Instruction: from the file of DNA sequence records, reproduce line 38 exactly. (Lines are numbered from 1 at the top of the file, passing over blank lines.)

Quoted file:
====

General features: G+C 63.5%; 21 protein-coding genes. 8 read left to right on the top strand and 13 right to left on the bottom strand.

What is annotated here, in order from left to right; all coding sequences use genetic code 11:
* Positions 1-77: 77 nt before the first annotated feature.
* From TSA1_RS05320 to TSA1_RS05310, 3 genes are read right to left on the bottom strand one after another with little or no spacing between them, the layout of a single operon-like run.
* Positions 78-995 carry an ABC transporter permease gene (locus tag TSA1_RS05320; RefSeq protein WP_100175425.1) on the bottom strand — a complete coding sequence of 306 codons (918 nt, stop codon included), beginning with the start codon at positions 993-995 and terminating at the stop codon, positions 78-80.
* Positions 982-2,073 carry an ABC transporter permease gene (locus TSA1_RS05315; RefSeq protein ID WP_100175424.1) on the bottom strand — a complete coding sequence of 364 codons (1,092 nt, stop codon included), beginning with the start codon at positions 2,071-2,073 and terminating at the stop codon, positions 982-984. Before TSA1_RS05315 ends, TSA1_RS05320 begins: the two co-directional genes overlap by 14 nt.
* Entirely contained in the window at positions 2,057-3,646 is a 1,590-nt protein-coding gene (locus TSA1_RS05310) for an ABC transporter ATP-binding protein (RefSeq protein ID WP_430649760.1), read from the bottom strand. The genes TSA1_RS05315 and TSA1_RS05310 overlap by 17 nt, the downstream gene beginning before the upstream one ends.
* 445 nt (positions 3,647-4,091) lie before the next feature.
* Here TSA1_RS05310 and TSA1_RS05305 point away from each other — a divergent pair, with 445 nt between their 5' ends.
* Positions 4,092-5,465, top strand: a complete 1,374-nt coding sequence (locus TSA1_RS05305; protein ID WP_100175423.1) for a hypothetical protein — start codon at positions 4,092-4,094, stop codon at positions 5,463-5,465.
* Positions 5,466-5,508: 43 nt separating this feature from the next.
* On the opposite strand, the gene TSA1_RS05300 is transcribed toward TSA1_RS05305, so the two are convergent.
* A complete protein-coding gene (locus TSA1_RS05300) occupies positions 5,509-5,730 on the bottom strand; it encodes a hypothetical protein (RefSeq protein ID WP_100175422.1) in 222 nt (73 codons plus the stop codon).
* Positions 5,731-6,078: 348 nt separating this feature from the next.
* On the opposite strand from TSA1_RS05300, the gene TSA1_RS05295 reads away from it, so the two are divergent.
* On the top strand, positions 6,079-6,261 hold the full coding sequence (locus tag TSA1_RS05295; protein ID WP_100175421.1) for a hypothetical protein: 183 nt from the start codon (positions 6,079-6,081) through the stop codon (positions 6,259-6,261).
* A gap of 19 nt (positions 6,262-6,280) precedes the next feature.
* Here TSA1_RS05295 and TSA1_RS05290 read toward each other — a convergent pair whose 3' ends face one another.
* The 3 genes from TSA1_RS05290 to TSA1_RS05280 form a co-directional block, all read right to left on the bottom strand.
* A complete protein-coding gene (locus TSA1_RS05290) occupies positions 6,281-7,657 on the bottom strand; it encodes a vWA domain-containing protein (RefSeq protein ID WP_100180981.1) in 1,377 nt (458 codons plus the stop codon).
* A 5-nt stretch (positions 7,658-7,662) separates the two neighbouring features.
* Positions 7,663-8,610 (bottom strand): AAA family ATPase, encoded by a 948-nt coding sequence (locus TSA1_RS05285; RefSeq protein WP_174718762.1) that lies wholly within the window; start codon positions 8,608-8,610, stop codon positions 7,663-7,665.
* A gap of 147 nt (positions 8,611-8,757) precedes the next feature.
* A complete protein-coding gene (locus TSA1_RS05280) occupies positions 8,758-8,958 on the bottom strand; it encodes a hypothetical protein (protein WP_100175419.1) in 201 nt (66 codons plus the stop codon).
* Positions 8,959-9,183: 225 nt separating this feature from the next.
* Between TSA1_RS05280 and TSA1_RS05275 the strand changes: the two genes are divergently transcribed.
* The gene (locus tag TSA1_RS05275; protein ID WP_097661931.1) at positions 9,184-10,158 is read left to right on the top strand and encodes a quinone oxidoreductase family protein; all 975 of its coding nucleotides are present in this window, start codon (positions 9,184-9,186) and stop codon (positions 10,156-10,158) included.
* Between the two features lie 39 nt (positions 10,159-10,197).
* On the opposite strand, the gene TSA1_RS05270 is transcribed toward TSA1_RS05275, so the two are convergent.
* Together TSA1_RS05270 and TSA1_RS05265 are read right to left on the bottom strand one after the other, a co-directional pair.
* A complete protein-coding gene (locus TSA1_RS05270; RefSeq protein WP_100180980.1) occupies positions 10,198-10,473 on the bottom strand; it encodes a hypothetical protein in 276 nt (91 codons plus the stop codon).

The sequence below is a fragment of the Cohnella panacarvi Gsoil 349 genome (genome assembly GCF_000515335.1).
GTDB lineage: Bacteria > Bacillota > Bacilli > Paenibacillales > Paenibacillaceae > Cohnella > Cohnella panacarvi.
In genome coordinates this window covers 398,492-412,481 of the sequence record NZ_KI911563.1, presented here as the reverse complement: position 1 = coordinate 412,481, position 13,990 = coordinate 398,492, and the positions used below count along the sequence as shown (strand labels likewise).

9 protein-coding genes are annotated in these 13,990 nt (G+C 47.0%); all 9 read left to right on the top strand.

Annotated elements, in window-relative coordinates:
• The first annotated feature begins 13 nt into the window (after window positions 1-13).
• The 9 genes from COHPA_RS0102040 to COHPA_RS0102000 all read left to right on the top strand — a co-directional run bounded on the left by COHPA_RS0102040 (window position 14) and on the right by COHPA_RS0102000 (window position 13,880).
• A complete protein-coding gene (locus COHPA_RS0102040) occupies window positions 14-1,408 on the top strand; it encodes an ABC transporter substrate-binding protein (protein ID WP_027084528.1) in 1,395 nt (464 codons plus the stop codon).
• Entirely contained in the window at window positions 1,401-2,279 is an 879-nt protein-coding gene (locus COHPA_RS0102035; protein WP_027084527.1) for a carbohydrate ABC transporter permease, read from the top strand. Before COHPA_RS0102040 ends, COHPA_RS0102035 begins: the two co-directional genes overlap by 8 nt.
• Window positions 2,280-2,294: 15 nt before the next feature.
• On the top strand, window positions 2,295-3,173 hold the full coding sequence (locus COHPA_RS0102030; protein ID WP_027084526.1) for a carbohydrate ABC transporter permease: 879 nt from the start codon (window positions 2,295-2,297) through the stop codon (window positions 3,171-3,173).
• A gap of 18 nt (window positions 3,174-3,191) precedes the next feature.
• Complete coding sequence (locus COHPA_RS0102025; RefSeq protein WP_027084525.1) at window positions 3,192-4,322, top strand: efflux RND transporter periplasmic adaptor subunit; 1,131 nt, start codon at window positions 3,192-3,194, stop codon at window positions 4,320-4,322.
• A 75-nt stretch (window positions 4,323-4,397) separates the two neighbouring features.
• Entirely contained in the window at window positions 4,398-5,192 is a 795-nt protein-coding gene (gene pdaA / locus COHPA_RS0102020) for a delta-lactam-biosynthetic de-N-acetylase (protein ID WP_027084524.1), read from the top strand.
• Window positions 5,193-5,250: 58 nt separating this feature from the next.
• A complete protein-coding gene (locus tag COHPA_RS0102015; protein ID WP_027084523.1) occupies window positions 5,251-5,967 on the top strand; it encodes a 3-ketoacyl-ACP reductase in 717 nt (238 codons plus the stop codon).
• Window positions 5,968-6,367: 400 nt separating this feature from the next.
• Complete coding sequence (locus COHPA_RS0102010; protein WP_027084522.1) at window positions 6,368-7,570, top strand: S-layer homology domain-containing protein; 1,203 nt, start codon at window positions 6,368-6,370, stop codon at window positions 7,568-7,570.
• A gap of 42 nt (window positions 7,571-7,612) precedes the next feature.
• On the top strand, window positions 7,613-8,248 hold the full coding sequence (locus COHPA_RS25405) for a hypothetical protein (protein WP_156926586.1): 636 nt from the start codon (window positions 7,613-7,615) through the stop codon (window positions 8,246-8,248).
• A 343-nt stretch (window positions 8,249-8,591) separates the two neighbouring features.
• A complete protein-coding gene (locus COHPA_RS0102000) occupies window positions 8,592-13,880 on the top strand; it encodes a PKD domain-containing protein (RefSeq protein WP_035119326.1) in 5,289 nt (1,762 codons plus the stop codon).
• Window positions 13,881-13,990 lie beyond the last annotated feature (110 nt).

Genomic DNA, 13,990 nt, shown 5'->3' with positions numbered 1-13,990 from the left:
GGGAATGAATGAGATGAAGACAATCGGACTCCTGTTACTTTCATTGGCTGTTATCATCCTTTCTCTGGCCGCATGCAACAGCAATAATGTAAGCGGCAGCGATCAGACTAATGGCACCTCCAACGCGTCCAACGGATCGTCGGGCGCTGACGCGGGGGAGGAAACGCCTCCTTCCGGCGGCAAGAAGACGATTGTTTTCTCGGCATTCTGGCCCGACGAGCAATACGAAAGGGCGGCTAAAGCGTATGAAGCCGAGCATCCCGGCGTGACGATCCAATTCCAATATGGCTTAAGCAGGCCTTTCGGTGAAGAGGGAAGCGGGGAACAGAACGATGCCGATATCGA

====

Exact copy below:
• The 9 genes from COHPA_RS0102040 to COHPA_RS0102000 all read left to right on the top strand — a co-directional run bounded on the left by COHPA_RS0102040 (window position 14) and on the right by COHPA_RS0102000 (window position 13,880).